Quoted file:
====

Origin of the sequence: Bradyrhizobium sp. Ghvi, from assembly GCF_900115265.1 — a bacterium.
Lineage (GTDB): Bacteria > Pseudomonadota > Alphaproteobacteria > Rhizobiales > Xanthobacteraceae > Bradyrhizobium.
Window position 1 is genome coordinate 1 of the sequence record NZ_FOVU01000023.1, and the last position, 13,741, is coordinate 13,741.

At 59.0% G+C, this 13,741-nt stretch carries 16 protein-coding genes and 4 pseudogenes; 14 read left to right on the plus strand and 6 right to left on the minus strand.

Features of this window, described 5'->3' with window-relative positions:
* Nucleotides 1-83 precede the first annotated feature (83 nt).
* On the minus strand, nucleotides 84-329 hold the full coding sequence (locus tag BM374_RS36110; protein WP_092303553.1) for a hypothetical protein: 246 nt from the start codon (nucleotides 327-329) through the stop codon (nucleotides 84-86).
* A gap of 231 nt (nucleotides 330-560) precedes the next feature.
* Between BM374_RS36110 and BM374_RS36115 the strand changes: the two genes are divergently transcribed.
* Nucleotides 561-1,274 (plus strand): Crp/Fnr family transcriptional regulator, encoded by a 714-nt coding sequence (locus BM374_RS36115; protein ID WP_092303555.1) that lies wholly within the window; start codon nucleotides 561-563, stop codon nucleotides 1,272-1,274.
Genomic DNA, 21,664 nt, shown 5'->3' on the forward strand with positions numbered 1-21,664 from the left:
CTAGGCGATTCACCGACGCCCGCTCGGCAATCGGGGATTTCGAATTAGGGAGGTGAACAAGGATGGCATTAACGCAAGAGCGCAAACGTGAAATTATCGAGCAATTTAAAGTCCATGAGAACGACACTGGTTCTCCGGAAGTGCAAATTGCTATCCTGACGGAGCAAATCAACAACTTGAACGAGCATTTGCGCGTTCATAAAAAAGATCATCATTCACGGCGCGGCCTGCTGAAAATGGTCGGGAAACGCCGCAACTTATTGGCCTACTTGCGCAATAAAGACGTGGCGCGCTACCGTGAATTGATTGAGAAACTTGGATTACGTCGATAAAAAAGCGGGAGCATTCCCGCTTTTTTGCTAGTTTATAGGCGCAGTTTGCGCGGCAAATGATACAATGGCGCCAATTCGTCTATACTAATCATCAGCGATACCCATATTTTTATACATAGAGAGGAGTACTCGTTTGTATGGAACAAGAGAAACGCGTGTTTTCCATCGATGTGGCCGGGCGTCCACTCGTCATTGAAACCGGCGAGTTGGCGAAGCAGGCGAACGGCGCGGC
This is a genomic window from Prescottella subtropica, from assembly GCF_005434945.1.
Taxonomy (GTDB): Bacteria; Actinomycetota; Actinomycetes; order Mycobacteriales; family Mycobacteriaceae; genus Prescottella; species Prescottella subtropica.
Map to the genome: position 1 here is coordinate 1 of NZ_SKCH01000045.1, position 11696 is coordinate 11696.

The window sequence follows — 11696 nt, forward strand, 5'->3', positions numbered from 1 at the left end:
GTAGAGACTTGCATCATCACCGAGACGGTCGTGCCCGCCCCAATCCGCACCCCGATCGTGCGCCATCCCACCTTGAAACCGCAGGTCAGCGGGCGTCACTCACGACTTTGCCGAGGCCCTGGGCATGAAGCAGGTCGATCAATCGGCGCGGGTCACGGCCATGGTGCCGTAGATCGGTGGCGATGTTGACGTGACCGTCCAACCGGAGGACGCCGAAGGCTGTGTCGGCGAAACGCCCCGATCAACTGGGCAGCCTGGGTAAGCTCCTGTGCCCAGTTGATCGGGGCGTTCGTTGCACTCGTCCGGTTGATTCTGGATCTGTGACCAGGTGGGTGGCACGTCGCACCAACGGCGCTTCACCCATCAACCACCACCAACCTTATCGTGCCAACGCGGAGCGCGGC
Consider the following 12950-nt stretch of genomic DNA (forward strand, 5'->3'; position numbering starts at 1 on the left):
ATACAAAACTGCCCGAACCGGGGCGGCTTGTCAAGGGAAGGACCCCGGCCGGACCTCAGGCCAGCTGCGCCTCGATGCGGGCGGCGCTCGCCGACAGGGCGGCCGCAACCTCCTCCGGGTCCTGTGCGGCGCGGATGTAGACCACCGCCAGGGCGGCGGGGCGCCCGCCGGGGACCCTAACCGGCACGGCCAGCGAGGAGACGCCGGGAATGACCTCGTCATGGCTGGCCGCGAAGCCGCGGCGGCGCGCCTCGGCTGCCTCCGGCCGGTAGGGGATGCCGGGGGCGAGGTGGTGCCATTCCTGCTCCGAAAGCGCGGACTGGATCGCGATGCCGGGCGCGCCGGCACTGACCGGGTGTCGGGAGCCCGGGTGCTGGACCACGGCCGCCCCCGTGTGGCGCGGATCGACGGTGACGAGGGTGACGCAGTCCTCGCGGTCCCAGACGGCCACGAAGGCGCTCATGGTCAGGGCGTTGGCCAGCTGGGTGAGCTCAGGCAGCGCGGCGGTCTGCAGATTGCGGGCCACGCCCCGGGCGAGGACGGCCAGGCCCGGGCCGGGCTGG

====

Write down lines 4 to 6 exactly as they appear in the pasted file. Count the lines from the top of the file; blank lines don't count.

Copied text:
At 59.0% G+C, this 13,741-nt stretch carries 16 protein-coding genes and 4 pseudogenes; 14 read left to right on the plus strand and 6 right to left on the minus strand.

Features of this window, described 5'->3' with window-relative positions:
* Nucleotides 1-83 precede the first annotated feature (83 nt).